Top Ontario court to rule on whether to grant stay in Toronto council cutting case
Premier Doug Ford has contested the ruling and invoked a constitutional provision. The new bill won't be up for a final vote until Thursday at the earliest
TORONTO – Ontario’s highest court is expected to announce today whether it will stay a court ruling that upended the province’s plan to cut Toronto city council in the middle of a municipal election campaign.
The province has argued the stay is necessary to eliminate uncertainty surrounding the Oct. 22 vote and allow the city to move forward with its preparations.
Meanwhile, lawyers for those opposed to the stay say the Ontario government is responsible for the upheaval and shouldn’t seek legal relief for problems it has caused.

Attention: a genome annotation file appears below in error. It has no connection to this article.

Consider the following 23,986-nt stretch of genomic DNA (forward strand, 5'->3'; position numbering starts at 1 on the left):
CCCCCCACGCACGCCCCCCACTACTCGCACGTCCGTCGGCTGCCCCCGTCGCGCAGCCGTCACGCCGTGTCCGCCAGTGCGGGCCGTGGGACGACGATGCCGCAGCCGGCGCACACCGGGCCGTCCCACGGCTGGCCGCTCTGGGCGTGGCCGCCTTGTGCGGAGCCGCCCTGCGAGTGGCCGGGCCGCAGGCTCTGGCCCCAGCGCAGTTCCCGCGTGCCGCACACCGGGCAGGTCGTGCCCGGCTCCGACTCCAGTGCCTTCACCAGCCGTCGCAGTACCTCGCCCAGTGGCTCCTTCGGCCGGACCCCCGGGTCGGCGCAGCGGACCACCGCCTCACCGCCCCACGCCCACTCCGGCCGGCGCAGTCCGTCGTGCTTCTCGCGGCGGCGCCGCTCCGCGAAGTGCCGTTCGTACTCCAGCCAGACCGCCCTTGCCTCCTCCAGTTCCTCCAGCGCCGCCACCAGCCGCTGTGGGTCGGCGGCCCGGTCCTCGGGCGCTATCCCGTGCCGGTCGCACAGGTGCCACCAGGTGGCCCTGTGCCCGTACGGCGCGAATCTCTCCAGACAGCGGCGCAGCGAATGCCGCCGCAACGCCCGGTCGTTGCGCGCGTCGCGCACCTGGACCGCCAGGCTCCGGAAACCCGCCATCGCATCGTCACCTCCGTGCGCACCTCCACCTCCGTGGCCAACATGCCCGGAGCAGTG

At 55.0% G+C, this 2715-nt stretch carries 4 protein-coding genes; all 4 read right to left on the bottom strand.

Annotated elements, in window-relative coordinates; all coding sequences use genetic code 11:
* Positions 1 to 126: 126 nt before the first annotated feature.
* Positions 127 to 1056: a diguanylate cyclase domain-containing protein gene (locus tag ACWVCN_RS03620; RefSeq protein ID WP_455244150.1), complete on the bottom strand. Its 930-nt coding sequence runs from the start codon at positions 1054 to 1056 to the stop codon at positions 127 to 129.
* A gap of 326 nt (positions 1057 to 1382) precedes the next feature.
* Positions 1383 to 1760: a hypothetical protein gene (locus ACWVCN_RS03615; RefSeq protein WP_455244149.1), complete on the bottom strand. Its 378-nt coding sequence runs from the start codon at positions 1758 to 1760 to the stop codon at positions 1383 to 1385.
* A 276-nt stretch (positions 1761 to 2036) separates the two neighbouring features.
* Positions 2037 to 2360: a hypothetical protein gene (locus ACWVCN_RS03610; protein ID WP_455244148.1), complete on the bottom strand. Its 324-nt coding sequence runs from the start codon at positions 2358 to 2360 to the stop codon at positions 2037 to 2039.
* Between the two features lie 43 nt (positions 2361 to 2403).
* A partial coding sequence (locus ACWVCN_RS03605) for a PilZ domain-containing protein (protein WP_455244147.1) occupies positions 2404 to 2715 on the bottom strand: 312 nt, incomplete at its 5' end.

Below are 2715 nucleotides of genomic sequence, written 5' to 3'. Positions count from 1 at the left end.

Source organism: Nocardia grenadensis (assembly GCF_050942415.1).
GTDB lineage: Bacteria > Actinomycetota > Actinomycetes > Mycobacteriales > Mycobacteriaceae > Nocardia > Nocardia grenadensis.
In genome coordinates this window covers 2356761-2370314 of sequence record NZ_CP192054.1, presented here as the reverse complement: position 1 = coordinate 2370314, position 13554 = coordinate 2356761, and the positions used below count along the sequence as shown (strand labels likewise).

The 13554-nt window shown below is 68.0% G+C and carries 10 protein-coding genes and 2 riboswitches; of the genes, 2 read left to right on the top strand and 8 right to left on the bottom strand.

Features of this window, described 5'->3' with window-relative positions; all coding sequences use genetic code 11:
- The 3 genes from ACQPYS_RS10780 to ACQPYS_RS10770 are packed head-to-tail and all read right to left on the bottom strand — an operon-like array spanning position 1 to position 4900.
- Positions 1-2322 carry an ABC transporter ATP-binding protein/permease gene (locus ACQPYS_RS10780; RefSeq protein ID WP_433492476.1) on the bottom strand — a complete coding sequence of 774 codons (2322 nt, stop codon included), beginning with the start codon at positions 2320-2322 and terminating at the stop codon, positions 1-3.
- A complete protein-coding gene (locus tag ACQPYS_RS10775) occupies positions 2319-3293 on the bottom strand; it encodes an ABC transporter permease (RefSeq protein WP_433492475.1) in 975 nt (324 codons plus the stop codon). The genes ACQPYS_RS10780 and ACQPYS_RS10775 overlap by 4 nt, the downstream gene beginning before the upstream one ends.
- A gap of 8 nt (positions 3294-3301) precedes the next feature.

An Ontario judge last week found that Bill 5, which reduced Toronto city council to 25 seats from 47, violated freedom of expression rights for candidates and voters.
Premier Doug Ford has contested the ruling and invoked a constitutional provision known as the notwithstanding clause to reintroduce the legislation, now known as Bill 31.
The new bill won’t be up for a final vote until Thursday at the earliest, and the province’s lawyers have said legislators won’t move forward with the vote if the stay is granted.
If the appeal court sides with the province, city staff would immediately focus their efforts on planning for an election using 25 wards and abandon the 47-ward model that was revived by the lower court’s decision.
City staff have said the chances of running a fair election on Oct. 22 shrink with every day of uncertainty that goes by.